Published on December 14, 2009
If you moms and stepmoms are looking for a great holiday gift for all the dads and stepdads in your life, I highly recommend a wonderfully hilarious and warm hearted book I just finished reading: The 40-Year-Old Version: Humoirs of a Divorced Dad by Joel Schwartzberg. It it a series of essays that are essentially slices of the life of a divorced dad with three children. When Joel asked me to review the book I was eager to see the subject of divorce and single parenting through a man’s perspective and I was surprised that in many instances it was not that different from my own. Like Joel, I too worried that I had the “divorced” label tattooed to my head when I dropped off and picked up my kids from school alone. And then there’s the dreaded back-to-school night. I could really identify with his experiences and I found myself routing for him as he rebuilt his life, forged stronger bonds with his three children, established new family traditions and eventually found love again with his second wife, Anne. Joel’s self-deprecating and insightful humor reminded me a lot of another of my favorite “dad” authors, Dave Barry, which only goes to show you that being divorced doesn’t stop you from being a great parent. Kudos to Joel Schwartzberg for not only penning a delightful book, but for being a terrific dad as well. To read more about Joel click here.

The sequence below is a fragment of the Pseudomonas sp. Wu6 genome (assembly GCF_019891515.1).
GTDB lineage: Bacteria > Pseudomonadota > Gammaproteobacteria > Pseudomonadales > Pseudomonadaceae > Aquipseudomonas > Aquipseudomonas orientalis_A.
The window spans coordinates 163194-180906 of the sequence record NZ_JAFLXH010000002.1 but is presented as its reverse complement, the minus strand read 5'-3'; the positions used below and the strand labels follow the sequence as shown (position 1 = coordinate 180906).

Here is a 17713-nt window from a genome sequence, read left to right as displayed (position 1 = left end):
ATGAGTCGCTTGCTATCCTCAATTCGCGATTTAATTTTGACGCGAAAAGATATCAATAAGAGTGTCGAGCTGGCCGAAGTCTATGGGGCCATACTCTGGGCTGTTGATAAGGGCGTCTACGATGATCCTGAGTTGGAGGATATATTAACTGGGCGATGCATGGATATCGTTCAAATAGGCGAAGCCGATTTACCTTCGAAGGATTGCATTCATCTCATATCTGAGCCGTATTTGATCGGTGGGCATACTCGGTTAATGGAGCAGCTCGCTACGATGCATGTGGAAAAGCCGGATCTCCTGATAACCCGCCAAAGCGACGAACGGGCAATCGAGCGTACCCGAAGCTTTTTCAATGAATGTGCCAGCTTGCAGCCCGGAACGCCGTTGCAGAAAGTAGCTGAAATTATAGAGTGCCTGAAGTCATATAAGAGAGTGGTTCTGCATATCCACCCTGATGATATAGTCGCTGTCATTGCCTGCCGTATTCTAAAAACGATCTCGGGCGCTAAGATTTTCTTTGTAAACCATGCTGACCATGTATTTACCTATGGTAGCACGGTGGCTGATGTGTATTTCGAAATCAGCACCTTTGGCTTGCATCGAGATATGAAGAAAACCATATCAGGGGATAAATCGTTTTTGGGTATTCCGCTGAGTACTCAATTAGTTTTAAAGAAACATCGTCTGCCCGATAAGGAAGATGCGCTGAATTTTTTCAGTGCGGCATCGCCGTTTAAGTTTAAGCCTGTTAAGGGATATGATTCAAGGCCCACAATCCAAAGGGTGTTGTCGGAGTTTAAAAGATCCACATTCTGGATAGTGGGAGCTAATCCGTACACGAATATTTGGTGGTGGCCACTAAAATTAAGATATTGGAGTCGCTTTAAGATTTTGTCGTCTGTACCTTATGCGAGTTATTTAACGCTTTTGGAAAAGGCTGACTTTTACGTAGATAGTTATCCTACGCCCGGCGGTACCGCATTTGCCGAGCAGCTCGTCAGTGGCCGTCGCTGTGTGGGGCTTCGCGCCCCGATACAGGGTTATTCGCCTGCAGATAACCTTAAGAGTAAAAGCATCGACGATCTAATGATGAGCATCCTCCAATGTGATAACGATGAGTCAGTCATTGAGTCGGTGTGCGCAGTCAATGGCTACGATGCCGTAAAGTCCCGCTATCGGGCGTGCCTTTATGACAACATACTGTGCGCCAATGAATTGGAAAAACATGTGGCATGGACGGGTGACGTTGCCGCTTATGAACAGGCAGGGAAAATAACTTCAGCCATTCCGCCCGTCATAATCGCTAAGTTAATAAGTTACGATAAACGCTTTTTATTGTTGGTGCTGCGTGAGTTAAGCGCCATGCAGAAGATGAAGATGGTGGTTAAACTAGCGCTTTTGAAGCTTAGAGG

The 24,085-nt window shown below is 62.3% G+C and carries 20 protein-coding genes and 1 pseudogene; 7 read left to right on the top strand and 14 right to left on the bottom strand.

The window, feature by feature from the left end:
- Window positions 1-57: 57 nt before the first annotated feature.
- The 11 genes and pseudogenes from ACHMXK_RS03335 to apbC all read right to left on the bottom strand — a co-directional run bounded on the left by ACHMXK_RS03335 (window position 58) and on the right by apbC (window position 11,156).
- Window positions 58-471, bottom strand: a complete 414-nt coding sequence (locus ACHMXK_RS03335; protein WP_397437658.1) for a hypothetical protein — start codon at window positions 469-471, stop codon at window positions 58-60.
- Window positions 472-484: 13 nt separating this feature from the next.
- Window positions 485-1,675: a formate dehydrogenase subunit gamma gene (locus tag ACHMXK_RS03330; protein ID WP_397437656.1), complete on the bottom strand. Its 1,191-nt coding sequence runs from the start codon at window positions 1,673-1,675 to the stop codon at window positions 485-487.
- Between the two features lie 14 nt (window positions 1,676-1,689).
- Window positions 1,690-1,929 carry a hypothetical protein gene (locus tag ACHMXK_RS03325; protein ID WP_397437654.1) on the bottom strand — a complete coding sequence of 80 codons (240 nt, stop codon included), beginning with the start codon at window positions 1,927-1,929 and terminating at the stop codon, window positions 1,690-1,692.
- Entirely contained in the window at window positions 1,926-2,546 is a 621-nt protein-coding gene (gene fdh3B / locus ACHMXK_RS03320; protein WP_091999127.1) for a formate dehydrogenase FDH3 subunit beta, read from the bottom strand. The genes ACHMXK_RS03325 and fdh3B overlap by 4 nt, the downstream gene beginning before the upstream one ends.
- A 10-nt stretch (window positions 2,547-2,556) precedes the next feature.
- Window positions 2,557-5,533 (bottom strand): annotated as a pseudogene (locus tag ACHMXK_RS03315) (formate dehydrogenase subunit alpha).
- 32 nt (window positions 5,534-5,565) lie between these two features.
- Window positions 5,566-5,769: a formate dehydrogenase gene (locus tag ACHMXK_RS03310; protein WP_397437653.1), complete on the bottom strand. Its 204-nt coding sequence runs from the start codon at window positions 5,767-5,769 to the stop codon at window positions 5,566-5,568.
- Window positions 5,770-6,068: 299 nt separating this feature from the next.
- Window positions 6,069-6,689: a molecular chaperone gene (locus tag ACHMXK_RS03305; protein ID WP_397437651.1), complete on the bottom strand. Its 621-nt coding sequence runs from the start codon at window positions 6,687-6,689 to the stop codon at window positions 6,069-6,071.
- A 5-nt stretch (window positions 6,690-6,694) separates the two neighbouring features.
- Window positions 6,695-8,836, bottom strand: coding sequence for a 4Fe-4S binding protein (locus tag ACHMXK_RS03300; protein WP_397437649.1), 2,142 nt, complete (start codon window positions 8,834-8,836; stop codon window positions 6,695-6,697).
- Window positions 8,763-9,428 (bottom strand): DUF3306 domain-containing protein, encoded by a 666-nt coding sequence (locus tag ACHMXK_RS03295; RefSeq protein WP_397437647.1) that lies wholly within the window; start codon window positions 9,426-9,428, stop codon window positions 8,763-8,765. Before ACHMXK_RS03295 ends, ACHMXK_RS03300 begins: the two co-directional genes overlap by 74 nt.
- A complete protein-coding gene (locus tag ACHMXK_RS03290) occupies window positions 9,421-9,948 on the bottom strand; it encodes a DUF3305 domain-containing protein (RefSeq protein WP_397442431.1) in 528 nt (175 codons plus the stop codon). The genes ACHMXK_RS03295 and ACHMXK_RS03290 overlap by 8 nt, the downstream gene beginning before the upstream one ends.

Published on November 5, 2009
Published on October 13, 2009
Being the celebrity gossip monger that I am, I couldn’t help but search the Internet for reasons why the Norman/Evert marriage didn’t work out. According to an article published in People magazine, the main reason was problems with the couple’s blended family of five children. Evert has three teenage sons with her ex, former Olympic skier Andy Mill (who was at one time Norman’s best friend) and Norman has two grown children in their 20′s. Norman’s kids never warmed up to their step mom and Norman is accused by Evert’s ex for coming between him and his sons.